WILD fallow deer in the Tasmanian Wilderness World Heritage Area, including The Walls of Jerusalem National Park, will be culled by aerial shooters in May next year.
The Tasmanian Parks and Wildlife Service has received $440,000 in funding from the Federal Government to trial the deer mitigation program over the next two years.
Marksmen in two helicopters, using thermal imaging technology, will target about 100 deer in the national park.
They will be backed up by a team of hunters on the ground plus veterinarian support.
In readiness for the cull, staff will undergo an aerial shooting training program on Flinders Island where there is a feral pig problem.
The department is also considering supplementing its internal ground team with selected volunteer recreational shooters.
Natural Resources and Environment deputy secretary Jason Jacobi said that visitors and park users would be excluded from the area while culling was under way.
A 2021 report by the Invasive Species Council says there are an estimated 100,000 deer in Tasmania – almost double the 54,000 estimated in the last NRE wild fallow deer census of 2019.
It is predicted numbers could reach one million by 2050 if no action is taken.
Tiana Pirtle of the Invasive Species Council said that fallow deer are damaging the fragile eco-system on the central plateau as well as posing a significant problem for farmers and forestry and a potentially fatal risk to road users.
She said that action needs to be taken to manage the broader deer population in Tasmania.
Tasmanian Deer Advisory Committee member and Australian Deer Association Northern Branch president Andrew Lockett said changes in agriculture during the past 20 years had promoted a growth in deer numbers.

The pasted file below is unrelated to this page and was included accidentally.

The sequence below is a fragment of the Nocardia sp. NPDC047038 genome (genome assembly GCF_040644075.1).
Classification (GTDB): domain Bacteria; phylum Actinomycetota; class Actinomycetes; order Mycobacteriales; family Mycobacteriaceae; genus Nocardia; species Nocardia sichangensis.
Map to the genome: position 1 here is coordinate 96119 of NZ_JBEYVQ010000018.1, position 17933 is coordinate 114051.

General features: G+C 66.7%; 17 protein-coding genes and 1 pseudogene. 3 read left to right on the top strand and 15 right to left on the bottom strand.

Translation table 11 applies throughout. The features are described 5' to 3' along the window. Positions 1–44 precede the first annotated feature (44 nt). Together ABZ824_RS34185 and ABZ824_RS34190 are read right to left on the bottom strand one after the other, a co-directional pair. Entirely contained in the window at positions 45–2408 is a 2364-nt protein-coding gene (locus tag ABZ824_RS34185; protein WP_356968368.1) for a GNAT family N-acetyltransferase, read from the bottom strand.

“The shift to irrigation and high value crops in areas that were traditionally dry sheep farming districts has attracted more deer,” he said.
“I’m not altogether sure if it’s about population or density – there might just be more deer in specific areas.
“However our attempts to get the statistics on how many deer are being taken by shooters, for both crop protection and recreational hunting, have failed.
“We would like NRE to make these figures publicly available – since extending the doe season and other permit changes we feel like we’re taking more deer than ever before, but we don’t know if we’re even making a dent in the population.
“Perhaps numbers could be controlled by traditional hunters over time, and that could be balanced out against the cost of paying staff and helicopter operators.”
Fellow TDAC member Peter Darke said he was worried about the animal welfare aspects of aerial culling.
“As an ethical hunter I pride myself in knowing that an animal doesn’t suffer, is taken cleanly, and I use what I take – nothing gets wasted.
“The hunters that I’ve spoken to are not in favour of this (culling) – they would want to be brilliant shots if they’re shooting from a chopper.”
Primary Industries Minister Jo Palmer recently said the Tasmanian Wild Fallow Deer Management Plan 2022-27, released in February, set out the Government’s approach for managing wild fallow deer in Tasmania over the next five years.
“One of the goals contained in the Plan is to protect Tasmania’s biosecurity by reducing the risks of deer as a potential disease vector,” Mrs Palmer said.